“Whatever [recovery plan] someone has established with their therapist or dietitian, it’s important to prioritize that and anchor that throughout the day,” says Bentley. “It would be a great option to have someone in the workplace be aware of what you’re going through and what your needs are.”

Prioritize lunch

Also important is advocating for a designated lunch break, something that can easily fall by the wayside in modern work life. When I was first navigating my eating disorder, it took a concerted effort to make sure I was feeding myself every day. In our modern “hustle culture,” skipping meals because you’re too busy lends bragging rights and office cred — but it can be a big challenge to a recovery plan.

How can you ensure you get time to eat at work? If you aren’t comfortable disclosing your eating disorder to your supervisor or workplace, Pinto recommends centering your request on your work performance.

“Sometimes I like to fall back on, ‘It’s important for me to have a lunch break because if I can feel [good in] my body, I can best show up for work,’” says Pinto. “Channeling it toward the company might result in a more pleasant answer: ‘If you give me this time, I will give you better attentiveness, better mood, all of those things.’”

Check in with yourself

If you’re not quite at the stage where you have a recovery plan, Bentley also recommends doing some individual reflection to find out where your stressors lie. Practices like mindfulness and self-awareness can help you to identify where you need support and avoid situations that could potentially be triggering.

“Do a little bit of research, some journaling or exploratory work to figure out, ‘What am I thinking about? Am I thinking about food I don't allow myself to have? What if I practice allowing myself to have those foods?’” says Bentley. “Trial and error can be really helpful, but it stems from the original awareness of what’s going on.”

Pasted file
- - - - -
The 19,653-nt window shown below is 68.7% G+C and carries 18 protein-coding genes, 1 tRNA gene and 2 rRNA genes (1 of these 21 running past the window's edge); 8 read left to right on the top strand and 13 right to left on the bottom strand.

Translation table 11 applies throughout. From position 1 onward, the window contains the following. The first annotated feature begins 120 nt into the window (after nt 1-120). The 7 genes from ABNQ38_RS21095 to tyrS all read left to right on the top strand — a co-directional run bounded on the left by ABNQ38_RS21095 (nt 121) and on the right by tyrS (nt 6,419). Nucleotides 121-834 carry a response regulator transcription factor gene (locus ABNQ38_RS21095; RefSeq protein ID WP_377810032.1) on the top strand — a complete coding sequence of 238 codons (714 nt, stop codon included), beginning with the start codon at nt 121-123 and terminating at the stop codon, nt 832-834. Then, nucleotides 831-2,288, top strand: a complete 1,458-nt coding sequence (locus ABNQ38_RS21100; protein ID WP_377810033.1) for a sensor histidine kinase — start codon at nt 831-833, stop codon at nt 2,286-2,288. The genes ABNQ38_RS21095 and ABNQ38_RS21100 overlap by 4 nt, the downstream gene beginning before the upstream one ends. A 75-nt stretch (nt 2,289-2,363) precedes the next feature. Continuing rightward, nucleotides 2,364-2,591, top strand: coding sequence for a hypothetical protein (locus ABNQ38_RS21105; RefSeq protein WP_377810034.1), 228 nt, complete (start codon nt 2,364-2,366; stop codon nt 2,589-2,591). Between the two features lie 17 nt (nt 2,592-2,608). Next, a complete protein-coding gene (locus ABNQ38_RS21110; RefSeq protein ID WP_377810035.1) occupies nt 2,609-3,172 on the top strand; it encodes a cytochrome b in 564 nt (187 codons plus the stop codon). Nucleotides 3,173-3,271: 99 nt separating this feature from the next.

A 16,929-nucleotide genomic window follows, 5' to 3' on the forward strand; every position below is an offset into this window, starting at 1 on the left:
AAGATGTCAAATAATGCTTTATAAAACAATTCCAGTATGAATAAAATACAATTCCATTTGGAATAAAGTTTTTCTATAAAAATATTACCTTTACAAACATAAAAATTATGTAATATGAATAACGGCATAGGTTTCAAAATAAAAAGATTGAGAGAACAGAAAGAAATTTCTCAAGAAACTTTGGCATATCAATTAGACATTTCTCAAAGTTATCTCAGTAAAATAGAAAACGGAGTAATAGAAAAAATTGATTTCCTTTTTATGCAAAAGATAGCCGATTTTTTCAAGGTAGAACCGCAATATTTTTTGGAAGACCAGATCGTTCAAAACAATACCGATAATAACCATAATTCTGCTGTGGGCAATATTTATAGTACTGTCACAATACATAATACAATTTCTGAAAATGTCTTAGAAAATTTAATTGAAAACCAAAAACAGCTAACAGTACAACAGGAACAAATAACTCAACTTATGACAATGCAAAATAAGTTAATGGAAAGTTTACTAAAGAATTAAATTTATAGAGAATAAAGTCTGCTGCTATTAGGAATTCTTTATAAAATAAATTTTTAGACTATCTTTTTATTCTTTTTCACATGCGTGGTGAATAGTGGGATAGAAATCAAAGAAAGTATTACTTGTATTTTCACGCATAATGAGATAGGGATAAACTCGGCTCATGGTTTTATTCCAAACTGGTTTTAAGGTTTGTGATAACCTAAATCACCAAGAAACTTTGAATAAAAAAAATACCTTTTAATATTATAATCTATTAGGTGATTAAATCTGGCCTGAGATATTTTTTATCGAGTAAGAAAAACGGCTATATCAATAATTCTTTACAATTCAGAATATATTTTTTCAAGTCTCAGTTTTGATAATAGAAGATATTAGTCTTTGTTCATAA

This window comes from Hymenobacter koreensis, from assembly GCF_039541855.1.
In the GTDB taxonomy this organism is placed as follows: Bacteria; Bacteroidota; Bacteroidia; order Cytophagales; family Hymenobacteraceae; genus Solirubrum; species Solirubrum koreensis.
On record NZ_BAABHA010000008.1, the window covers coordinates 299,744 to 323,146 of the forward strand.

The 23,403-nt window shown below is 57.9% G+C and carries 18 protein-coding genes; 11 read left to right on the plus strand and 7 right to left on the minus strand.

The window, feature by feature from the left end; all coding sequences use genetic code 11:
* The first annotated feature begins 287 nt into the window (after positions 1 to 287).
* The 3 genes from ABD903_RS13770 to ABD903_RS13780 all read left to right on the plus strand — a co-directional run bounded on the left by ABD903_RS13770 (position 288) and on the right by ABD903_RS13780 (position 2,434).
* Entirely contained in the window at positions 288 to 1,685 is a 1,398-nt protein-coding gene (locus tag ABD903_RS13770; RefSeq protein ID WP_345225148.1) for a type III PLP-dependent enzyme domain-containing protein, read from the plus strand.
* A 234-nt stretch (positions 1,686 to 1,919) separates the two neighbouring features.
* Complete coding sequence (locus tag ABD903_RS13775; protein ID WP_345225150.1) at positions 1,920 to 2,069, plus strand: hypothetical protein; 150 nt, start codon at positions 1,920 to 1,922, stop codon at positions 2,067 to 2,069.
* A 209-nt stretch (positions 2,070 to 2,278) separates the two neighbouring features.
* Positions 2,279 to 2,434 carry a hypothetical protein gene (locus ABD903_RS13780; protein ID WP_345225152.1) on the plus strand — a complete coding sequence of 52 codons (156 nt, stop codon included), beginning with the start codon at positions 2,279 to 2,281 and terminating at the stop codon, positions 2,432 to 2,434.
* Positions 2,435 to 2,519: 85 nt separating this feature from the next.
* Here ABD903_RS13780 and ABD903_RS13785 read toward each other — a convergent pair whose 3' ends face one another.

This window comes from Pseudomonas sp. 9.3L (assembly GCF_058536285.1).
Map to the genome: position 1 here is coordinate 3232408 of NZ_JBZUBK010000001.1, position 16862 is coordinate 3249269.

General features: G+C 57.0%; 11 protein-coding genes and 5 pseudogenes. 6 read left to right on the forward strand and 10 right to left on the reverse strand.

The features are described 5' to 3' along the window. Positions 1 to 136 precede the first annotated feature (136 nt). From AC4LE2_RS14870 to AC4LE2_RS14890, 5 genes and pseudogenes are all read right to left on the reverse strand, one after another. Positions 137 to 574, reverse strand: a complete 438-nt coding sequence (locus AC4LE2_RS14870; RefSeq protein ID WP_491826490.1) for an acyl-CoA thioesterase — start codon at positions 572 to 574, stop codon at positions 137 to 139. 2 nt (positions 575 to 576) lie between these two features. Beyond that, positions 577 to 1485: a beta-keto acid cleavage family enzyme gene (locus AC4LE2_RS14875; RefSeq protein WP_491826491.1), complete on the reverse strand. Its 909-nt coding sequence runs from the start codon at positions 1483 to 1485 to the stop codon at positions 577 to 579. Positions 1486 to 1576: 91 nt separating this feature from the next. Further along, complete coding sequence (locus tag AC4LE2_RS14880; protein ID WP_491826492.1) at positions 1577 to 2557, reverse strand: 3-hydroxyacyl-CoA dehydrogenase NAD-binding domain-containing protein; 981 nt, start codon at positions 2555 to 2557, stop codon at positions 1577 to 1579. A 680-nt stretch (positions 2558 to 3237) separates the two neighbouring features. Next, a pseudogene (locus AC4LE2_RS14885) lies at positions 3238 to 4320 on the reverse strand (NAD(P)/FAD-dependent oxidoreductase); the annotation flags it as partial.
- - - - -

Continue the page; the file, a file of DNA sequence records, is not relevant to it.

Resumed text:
Rely on professionals

Of course, seeking professional help is crucial. Resources like Psychology Today or a referral from your primary care physician can help you find a therapist who specializes in eating disorders. And though they are no substitute for professional support, recovery-oriented books, podcasts or social media groups, such as body-positive Instagram accounts, can also provide a sense of community.

Be your own advocate

Finally, it’s important to acknowledge that it takes real energy to advocate for yourself at work or anywhere else. If you find yourself in a situation with coworkers who are preoccupied with diet talk, you are not responsible for changing their minds or shifting their views. Opting out of a potentially harmful interaction without explaining yourself — for example, finding a reason to exit a body-centric conversation — is always an option.

“[It can feel like] you have to defend what you’re doing or stand up to diet culture or be an advocate every time,” she says. “We don’t have the energy to do that every time we’re exposed to diet culture or disordered thoughts. You don’t have to defend why you eat this way or give them a presentation or elevator speech on why that’s not helpful.”

I felt this way dozens of times while navigating my eating disorder: figuring out what to say to my coworkers, wondering how to explain my insistence on a lunch break, desperately hoping nobody would comment on what I was eating. It’s taken me a long time to learn that I don’t have to change everyone’s minds but focus, first and foremost, on caring for myself. The hope, Pinto says, is for our tools and strategies to be sustainable in the long run.

“We’re always going to be swimming against this diet culture,” Pinto says. Our individual focus should be to “build resiliency.”

If you’re struggling with an eating disorder, call the National Eating Disorders Association hotline at 1-800-931-2237.